ethically made

3 Ways Conscious Fashion Saves Time

Curating a socially conscious wardrobe can seem time-consuming at first. You have to research brands and their ethics. Perhaps organize your closet and purge items. Plus, changing a habit just takes time and mental energy. Maybe you feel guilty for taking this long to figure out that most clothing companies are not paying their employees fair wages. Maybe it’s hard to swallow the upfront cost that can sometimes accompany ethically made clothing.

Whatever the reason for why you’re skeptical about ethical fashion, I am here to tell you that in the long run getting conscious about your wardrobe will save you time.

1. Getting Ready

I can’t tell you how long it used to take me to get ready in the morning. I would stand in my closet with my towel wrapped around me staring at the stuff hanging or the open drawer. I might try on two or three options before deciding on the same shirt and pants combo I wore last week, and probably every other week before that. Having less clothes now means I can actually SEE what clothes I have. I don’t have to spend time staring at the clothes or sifting through the drawers because I already know what’s there, and what looks good together. Additionally, I can be more creative in my outfit combinations because I can see everything in one glance. And this is really just a side benefit related to time savings, but I have found that when I love what I have to wear, it’s much easier and faster and pleasant to get dressed.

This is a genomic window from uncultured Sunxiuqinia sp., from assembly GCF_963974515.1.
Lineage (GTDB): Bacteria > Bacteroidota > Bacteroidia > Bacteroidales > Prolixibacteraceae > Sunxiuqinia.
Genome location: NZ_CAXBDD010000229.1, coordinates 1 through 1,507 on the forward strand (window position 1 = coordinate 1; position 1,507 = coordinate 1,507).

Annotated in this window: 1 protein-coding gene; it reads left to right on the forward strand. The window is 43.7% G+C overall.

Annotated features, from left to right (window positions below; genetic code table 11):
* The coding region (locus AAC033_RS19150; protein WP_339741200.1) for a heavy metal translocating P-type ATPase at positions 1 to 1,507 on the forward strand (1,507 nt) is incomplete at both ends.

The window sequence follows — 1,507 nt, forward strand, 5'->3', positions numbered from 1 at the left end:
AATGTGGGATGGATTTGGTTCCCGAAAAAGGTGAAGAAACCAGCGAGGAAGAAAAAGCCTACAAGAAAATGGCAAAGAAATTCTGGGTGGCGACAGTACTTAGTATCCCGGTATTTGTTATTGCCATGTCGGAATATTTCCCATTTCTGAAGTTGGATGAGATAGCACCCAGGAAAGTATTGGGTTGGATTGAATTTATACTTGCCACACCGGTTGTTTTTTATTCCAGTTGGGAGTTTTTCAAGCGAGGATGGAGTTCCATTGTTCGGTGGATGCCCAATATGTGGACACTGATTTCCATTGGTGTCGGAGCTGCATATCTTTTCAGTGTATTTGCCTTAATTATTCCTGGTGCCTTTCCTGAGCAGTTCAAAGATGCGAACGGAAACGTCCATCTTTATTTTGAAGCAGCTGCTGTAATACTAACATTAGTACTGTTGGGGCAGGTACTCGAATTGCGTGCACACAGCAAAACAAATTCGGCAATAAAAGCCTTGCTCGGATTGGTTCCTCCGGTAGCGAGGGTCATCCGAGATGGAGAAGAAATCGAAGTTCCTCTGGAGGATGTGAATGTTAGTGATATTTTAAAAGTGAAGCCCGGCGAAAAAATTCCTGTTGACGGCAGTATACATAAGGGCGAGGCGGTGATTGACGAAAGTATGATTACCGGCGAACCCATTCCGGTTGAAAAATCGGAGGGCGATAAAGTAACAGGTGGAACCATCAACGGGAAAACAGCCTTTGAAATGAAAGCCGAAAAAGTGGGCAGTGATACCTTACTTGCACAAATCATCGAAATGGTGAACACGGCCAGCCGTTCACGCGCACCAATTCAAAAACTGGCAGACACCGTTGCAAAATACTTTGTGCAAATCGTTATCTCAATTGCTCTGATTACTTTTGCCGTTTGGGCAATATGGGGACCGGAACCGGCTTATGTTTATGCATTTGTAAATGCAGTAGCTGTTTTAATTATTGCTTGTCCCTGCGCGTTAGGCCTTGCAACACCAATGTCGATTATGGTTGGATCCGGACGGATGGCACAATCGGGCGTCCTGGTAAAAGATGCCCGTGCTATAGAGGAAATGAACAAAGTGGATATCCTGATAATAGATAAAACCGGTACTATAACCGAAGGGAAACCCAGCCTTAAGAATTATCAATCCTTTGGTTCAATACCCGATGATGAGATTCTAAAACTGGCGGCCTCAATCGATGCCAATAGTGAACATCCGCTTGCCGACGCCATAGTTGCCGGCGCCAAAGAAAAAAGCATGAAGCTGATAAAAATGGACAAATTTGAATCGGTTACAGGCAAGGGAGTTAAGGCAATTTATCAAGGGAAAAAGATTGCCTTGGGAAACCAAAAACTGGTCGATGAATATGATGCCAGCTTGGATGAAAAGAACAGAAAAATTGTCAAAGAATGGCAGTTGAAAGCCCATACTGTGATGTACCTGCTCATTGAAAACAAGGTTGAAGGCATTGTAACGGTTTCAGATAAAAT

2. Laundry